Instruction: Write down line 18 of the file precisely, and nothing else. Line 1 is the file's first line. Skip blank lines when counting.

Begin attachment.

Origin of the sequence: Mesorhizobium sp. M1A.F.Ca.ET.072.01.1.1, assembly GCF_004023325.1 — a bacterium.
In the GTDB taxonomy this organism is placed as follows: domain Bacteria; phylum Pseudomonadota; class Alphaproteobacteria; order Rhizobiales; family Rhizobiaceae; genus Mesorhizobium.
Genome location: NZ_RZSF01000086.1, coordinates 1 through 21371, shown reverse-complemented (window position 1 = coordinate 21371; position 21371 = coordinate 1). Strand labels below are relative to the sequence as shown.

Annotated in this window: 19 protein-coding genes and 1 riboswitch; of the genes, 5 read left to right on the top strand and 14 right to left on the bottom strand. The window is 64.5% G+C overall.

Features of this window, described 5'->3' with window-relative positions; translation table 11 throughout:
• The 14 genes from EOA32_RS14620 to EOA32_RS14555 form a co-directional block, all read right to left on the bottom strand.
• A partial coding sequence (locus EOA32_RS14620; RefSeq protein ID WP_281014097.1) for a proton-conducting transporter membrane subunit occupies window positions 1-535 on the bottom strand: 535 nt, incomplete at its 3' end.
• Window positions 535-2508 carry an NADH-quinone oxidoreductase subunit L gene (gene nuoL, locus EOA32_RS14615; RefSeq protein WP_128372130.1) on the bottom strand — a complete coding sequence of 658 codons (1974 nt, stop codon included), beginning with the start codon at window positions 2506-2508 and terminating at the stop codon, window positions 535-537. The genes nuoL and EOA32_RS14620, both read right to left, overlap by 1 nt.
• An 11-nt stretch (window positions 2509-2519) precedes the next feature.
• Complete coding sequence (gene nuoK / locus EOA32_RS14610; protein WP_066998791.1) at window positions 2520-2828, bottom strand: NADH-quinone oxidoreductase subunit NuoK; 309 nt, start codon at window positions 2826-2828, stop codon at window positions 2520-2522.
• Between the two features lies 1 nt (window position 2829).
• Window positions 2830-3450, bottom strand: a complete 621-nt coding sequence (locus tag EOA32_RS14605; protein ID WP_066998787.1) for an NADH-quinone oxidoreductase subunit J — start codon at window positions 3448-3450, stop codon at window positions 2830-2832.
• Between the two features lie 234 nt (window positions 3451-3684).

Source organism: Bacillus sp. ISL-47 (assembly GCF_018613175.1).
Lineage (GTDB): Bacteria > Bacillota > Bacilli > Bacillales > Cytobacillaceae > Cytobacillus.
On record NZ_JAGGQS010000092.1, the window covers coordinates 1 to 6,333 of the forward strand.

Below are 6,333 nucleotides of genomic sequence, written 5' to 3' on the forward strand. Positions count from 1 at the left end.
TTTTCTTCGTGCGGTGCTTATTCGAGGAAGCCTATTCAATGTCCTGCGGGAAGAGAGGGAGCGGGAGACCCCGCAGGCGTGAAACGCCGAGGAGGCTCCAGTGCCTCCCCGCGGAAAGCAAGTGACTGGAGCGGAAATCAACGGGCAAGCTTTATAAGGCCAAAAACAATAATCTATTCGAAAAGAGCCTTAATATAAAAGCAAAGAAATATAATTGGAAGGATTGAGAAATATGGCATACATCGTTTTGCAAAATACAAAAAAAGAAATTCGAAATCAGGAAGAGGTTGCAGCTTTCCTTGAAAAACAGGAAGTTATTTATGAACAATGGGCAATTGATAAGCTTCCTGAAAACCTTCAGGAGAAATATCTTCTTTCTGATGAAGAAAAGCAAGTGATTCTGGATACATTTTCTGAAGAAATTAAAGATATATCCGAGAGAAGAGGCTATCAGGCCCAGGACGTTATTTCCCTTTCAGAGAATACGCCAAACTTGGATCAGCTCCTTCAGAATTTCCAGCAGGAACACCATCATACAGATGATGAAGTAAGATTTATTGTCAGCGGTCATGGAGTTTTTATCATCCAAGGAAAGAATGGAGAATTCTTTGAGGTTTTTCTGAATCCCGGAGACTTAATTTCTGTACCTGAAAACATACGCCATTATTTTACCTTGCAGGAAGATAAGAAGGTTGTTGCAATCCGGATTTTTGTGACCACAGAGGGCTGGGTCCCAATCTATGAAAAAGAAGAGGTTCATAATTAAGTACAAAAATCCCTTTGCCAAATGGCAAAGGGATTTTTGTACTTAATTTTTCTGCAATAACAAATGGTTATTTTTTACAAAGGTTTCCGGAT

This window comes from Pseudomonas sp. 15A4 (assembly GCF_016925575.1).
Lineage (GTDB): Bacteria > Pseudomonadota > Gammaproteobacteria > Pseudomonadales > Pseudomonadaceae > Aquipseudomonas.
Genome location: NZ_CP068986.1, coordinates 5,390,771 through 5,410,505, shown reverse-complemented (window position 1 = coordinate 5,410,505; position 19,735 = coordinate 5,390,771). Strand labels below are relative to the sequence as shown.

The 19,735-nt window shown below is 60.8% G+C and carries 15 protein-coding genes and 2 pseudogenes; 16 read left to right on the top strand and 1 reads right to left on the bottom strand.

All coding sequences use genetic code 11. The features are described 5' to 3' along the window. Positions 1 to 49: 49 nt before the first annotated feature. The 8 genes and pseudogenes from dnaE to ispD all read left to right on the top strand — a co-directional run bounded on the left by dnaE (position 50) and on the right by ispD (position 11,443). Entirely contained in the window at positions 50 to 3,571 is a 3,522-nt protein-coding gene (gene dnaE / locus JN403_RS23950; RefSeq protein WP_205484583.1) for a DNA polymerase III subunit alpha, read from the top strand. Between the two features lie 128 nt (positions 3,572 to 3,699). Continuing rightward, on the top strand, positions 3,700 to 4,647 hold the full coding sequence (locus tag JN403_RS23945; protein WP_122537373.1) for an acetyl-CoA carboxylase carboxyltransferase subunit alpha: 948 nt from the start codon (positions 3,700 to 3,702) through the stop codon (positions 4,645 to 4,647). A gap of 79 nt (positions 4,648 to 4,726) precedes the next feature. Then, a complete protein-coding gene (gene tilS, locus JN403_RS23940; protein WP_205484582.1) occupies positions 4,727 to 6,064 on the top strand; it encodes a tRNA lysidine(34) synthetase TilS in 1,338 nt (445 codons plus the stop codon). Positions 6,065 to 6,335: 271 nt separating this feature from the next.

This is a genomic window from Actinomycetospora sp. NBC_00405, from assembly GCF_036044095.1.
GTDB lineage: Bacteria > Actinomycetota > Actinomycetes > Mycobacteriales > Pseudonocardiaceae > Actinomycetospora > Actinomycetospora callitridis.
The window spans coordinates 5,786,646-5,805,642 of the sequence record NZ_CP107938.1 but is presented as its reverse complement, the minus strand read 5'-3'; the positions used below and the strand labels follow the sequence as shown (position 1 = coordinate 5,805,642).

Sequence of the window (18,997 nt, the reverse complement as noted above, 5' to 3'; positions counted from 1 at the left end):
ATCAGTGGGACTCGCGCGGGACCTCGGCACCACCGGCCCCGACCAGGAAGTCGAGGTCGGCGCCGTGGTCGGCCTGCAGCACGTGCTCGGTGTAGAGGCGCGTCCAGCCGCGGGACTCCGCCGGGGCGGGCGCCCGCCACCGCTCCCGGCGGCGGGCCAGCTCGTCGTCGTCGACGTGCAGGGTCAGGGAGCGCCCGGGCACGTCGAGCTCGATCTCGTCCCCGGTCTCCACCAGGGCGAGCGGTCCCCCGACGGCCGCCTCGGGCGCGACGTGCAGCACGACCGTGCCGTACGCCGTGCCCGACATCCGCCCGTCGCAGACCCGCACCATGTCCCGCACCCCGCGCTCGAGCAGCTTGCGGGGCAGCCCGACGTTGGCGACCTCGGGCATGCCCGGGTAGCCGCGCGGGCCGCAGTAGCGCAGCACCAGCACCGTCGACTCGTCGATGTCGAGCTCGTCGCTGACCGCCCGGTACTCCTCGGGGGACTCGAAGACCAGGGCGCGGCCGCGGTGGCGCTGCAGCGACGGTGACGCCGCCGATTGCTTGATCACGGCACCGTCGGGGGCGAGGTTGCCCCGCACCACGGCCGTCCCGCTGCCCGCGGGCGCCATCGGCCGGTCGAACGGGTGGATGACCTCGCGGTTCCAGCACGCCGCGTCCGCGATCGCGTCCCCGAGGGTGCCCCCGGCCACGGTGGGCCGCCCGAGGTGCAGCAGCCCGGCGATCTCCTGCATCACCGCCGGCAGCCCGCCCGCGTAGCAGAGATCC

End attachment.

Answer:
TTTTCTTCGTGCGGTGCTTATTCGAGGAAGCCTATTCAATGTCCTGCGGGAAGAGAGGGAGCGGGAGACCCCGCAGGCGTGAAACGCCGAGGAGGCTCCAGTGCCTCCCCGCGGAAAGCAAGTGACTGGAGCGGAAATCAACGGGCAAGCTTTATAAGGCCAAAAACAATAATCTATTCGAAAAGAGCCTTAATATAAAAGCAAAGAAATATAATTGGAAGGATTGAGAAATATGGCATACATCGTTTTGCAAAATACAAAAAAAGAAATTCGAAATCAGGAAGAGGTTGCAGCTTTCCTTGAAAAACAGGAAGTTATTTATGAACAATGGGCAATTGATAAGCTTCCTGAAAACCTTCAGGAGAAATATCTTCTTTCTGATGAAGAAAAGCAAGTGATTCTGGATACATTTTCTGAAGAAATTAAAGATATATCCGAGAGAAGAGGCTATCAGGCCCAGGACGTTATTTCCCTTTCAGAGAATACGCCAAACTTGGATCAGCTCCTTCAGAATTTCCAGCAGGAACACCATCATACAGATGATGAAGTAAGATTTATTGTCAGCGGTCATGGAGTTTTTATCATCCAAGGAAAGAATGGAGAATTCTTTGAGGTTTTTCTGAATCCCGGAGACTTAATTTCTGTACCTGAAAACATACGCCATTATTTTACCTTGCAGGAAGATAAGAAGGTTGTTGCAATCCGGATTTTTGTGACCACAGAGGGCTGGGTCCCAATCTATGAAAAAGAAGAGGTTCATAATTAAGTACAAAAATCCCTTTGCCAAATGGCAAAGGGATTTTTGTACTTAATTTTTCTGCAATAACAAATGGTTATTTTTTACAAAGGTTTCCGGAT